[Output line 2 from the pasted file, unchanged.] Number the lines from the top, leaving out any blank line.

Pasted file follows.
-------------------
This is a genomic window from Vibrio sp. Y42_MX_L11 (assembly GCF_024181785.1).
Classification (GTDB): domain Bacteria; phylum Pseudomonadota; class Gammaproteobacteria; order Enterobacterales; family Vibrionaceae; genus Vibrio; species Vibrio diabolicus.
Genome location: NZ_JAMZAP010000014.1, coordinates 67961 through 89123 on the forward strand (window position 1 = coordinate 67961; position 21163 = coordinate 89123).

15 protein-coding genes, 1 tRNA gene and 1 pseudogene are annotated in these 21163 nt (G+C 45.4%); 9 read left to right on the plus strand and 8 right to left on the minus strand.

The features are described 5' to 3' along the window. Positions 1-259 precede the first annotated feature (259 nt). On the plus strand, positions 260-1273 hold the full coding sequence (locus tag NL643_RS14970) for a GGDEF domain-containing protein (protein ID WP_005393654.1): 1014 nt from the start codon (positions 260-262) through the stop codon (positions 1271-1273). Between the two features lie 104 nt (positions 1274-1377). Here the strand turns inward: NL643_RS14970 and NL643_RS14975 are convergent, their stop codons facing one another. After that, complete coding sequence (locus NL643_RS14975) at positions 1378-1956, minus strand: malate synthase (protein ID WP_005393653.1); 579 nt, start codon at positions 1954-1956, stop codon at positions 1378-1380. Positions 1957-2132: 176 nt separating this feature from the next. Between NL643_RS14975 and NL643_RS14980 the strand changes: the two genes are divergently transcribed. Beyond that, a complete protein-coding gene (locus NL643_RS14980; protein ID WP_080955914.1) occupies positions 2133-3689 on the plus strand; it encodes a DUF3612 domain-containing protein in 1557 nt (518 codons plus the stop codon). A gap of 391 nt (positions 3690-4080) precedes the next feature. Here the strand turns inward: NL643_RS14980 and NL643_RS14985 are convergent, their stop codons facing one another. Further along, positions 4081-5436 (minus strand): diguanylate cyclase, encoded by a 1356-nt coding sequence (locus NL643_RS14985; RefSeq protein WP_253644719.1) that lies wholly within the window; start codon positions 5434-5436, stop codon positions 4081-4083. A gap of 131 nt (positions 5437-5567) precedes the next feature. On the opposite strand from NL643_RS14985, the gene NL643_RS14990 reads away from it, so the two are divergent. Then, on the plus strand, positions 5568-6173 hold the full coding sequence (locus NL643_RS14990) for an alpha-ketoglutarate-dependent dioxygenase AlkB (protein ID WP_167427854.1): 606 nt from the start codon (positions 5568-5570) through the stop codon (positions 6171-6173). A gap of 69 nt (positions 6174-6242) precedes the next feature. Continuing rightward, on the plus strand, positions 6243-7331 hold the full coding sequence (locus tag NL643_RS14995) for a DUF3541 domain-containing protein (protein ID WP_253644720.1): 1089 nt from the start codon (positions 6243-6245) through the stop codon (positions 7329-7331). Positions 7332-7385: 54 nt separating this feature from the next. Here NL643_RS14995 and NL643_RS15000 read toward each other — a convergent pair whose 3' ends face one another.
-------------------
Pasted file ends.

Classification (GTDB): domain Bacteria; phylum Pseudomonadota; class Gammaproteobacteria; order Enterobacterales; family Vibrionaceae; genus Vibrio; species Vibrio diabolicus.